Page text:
LaughterScott County’s only double-execution happened on February 6, 1885. The hanging occurred in Estillville, later known as Gate City, Virginia. Wayne Powers, 23, and George Gibson, 25, were convicted of murder in April of 1884.

 

The Crime

William Gibson was murdered after a drunken row on the way home to Scott County, Virginia. William Gibson traveled with his cousin George. Two other men accompanied them, brothers Jonas and Wayne Powers. Jonas left the trio before the trouble began. The group had just consumed around six pints of brandy.

A fight broke out between George and William by the time they reached Dungannon, Virginia. Wayne and George both shot William. He was dead. They decided to save his clothing and took it off the body. They also split the money he carried, a little over $9.

Legend states that Wayne and George hung William and then burned the body while they laughed. The crime was allegedly committed for $12 and a new suit. There’s no documentation to support that version of events.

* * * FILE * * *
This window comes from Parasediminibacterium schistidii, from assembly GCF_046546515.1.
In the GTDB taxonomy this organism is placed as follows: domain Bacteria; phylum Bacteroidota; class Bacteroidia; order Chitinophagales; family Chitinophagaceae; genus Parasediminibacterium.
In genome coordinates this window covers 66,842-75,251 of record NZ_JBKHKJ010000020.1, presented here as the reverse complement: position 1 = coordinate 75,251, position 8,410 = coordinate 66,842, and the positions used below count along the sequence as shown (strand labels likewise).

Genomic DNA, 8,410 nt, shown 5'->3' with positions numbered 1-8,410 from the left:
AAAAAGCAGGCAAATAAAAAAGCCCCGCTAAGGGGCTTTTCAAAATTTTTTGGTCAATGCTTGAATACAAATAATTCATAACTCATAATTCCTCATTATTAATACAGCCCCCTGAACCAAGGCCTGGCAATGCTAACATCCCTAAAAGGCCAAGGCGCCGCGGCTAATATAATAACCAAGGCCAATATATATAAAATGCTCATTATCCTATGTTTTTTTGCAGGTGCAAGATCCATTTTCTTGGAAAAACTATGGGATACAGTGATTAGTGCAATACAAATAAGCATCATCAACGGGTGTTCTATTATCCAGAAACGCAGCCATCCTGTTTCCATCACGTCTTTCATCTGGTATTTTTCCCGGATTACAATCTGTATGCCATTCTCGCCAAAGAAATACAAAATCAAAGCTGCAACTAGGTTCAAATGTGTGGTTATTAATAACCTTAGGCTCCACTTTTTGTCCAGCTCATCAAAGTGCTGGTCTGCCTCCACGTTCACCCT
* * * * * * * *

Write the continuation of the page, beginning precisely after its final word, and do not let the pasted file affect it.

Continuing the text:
The Aftermath

Both men admitted to the crime. After they were sentenced, Wayne authored a pamphlet chronicling his many crimes, including several instances of attempted murder. He admitted he once tried to kill his own brother.

Their execution wasn’t public, but that didn’t stop thousands from attending the event. The murderers were given a public podium to address spectators prior to their deaths.

Wayne took center stage and warned those in attendance about the dangers of cards, pistols, and whiskey.

George made jokes about the rope they were going to hang him with and about the great crowd that had shown up; however, his laughter would not last. Both men were hung at 12:30. Wayne’s neck snapped quickly, but perhaps out of divine retribution for George’s irreverent comedy, his neck did not break instantly and he struggled for some time.